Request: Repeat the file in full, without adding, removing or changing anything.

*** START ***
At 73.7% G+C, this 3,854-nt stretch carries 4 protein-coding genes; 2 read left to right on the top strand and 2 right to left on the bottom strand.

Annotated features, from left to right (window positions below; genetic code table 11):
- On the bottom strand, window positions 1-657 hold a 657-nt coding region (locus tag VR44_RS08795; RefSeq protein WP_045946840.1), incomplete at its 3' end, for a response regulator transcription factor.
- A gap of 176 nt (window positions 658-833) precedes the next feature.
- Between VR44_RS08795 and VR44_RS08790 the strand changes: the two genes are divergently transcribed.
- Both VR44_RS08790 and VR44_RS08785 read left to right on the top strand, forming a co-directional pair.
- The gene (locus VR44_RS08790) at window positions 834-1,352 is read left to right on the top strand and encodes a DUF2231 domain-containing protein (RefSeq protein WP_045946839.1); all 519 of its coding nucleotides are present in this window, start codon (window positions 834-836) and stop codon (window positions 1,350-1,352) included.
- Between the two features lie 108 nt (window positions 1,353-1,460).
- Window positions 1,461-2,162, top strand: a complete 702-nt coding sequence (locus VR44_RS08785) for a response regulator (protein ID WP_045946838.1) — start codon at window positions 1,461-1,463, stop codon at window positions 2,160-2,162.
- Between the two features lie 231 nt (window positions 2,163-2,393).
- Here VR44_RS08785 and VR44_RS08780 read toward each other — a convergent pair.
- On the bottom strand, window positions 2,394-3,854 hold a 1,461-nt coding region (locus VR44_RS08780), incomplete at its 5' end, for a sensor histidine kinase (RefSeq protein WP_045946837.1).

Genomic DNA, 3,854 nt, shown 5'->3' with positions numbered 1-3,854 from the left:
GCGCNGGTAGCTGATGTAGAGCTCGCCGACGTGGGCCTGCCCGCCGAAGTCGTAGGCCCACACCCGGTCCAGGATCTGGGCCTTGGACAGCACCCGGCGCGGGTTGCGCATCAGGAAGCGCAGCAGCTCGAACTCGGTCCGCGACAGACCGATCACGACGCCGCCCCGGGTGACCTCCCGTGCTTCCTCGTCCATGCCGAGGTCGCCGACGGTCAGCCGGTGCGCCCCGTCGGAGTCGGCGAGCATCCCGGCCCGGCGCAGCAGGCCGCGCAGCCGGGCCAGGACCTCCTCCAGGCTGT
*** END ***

At 73.7% G+C, this 3,854-nt stretch carries 4 protein-coding genes; 2 read left to right on the top strand and 2 right to left on the bottom strand.

Annotated features, from left to right (window positions below; genetic code table 11):
- On the bottom strand, window positions 1-657 hold a 657-nt coding region (locus tag VR44_RS08795; RefSeq protein WP_045946840.1), incomplete at its 3' end, for a response regulator transcription factor.
- A gap of 176 nt (window positions 658-833) precedes the next feature.
- Between VR44_RS08795 and VR44_RS08790 the strand changes: the two genes are divergently transcribed.
- Both VR44_RS08790 and VR44_RS08785 read left to right on the top strand, forming a co-directional pair.
- The gene (locus VR44_RS08790) at window positions 834-1,352 is read left to right on the top strand and encodes a DUF2231 domain-containing protein (RefSeq protein WP_045946839.1); all 519 of its coding nucleotides are present in this window, start codon (window positions 834-836) and stop codon (window positions 1,350-1,352) included.
- Between the two features lie 108 nt (window positions 1,353-1,460).
- Window positions 1,461-2,162, top strand: a complete 702-nt coding sequence (locus VR44_RS08785) for a response regulator (protein ID WP_045946838.1) — start codon at window positions 1,461-1,463, stop codon at window positions 2,160-2,162.
- Between the two features lie 231 nt (window positions 2,163-2,393).
- Here VR44_RS08785 and VR44_RS08780 read toward each other — a convergent pair.
- On the bottom strand, window positions 2,394-3,854 hold a 1,461-nt coding region (locus VR44_RS08780), incomplete at its 5' end, for a sensor histidine kinase (RefSeq protein WP_045946837.1).

Genomic DNA, 3,854 nt, shown 5'->3' with positions numbered 1-3,854 from the left:
GCGCNGGTAGCTGATGTAGAGCTCGCCGACGTGGGCCTGCCCGCCGAAGTCGTAGGCCCACACCCGGTCCAGGATCTGGGCCTTGGACAGCACCCGGCGCGGGTTGCGCATCAGGAAGCGCAGCAGCTCGAACTCGGTCCGCGACAGACCGATCACGACGCCGCCCCGGGTGACCTCCCGTGCTTCCTCGTCCATGCCGAGGTCGCCGACGGTCAGCCGGTGCGCCCCGTCGGAGTCGGCGAGCATCCCGGCCCGGCGCAGCAGGCCGCGCAGCCGGGCCAGGACCTCCTCCAGGCTGT